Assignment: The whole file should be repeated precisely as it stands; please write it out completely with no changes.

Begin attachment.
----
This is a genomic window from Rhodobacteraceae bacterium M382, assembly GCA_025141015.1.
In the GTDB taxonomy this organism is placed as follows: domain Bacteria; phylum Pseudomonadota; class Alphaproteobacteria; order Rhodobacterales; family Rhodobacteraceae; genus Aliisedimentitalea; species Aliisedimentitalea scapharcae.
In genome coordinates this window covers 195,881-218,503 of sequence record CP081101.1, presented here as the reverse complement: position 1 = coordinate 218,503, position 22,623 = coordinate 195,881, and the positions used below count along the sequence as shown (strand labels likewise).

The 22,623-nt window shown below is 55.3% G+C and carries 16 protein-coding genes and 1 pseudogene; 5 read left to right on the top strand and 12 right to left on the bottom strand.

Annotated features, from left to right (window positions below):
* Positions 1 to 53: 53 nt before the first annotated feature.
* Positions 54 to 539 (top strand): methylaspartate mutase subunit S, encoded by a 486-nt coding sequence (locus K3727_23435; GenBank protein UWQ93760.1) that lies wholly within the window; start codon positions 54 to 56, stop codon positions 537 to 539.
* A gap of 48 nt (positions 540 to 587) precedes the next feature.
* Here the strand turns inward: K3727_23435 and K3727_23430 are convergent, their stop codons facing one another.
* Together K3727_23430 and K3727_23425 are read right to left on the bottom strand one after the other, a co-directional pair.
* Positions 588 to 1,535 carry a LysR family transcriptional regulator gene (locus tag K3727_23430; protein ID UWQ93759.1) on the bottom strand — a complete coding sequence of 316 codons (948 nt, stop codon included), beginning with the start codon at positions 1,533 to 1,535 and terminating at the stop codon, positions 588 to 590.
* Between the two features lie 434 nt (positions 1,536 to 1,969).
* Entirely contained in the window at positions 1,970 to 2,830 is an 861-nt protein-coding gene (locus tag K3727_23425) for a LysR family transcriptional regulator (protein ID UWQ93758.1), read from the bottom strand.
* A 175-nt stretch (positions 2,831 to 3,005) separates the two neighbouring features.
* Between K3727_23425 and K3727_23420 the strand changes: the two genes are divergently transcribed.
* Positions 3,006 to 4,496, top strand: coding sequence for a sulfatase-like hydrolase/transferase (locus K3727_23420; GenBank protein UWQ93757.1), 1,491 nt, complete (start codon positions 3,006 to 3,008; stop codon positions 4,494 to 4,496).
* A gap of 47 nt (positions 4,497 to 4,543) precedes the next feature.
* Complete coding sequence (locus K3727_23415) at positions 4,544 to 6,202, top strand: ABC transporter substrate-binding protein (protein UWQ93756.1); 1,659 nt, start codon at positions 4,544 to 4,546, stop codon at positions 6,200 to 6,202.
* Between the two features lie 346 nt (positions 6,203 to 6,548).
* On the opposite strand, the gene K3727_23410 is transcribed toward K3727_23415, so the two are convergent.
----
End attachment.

This is a genomic window from Rhodobacteraceae bacterium M382, assembly GCA_025141015.1.
In the GTDB taxonomy this organism is placed as follows: domain Bacteria; phylum Pseudomonadota; class Alphaproteobacteria; order Rhodobacterales; family Rhodobacteraceae; genus Aliisedimentitalea; species Aliisedimentitalea scapharcae.
In genome coordinates this window covers 195,881-218,503 of sequence record CP081101.1, presented here as the reverse complement: position 1 = coordinate 218,503, position 22,623 = coordinate 195,881, and the positions used below count along the sequence as shown (strand labels likewise).

The 22,623-nt window shown below is 55.3% G+C and carries 16 protein-coding genes and 1 pseudogene; 5 read left to right on the top strand and 12 right to left on the bottom strand.

Annotated features, from left to right (window positions below):
* Positions 1 to 53: 53 nt before the first annotated feature.
* Positions 54 to 539 (top strand): methylaspartate mutase subunit S, encoded by a 486-nt coding sequence (locus K3727_23435; GenBank protein UWQ93760.1) that lies wholly within the window; start codon positions 54 to 56, stop codon positions 537 to 539.
* A gap of 48 nt (positions 540 to 587) precedes the next feature.
* Here the strand turns inward: K3727_23435 and K3727_23430 are convergent, their stop codons facing one another.
* Together K3727_23430 and K3727_23425 are read right to left on the bottom strand one after the other, a co-directional pair.
* Positions 588 to 1,535 carry a LysR family transcriptional regulator gene (locus tag K3727_23430; protein ID UWQ93759.1) on the bottom strand — a complete coding sequence of 316 codons (948 nt, stop codon included), beginning with the start codon at positions 1,533 to 1,535 and terminating at the stop codon, positions 588 to 590.
* Between the two features lie 434 nt (positions 1,536 to 1,969).
* Entirely contained in the window at positions 1,970 to 2,830 is an 861-nt protein-coding gene (locus tag K3727_23425) for a LysR family transcriptional regulator (protein ID UWQ93758.1), read from the bottom strand.
* A 175-nt stretch (positions 2,831 to 3,005) separates the two neighbouring features.
* Between K3727_23425 and K3727_23420 the strand changes: the two genes are divergently transcribed.
* Positions 3,006 to 4,496, top strand: coding sequence for a sulfatase-like hydrolase/transferase (locus K3727_23420; GenBank protein UWQ93757.1), 1,491 nt, complete (start codon positions 3,006 to 3,008; stop codon positions 4,494 to 4,496).
* A gap of 47 nt (positions 4,497 to 4,543) precedes the next feature.
* Complete coding sequence (locus K3727_23415) at positions 4,544 to 6,202, top strand: ABC transporter substrate-binding protein (protein UWQ93756.1); 1,659 nt, start codon at positions 4,544 to 4,546, stop codon at positions 6,200 to 6,202.
* Between the two features lie 346 nt (positions 6,203 to 6,548).
* On the opposite strand, the gene K3727_23410 is transcribed toward K3727_23415, so the two are convergent.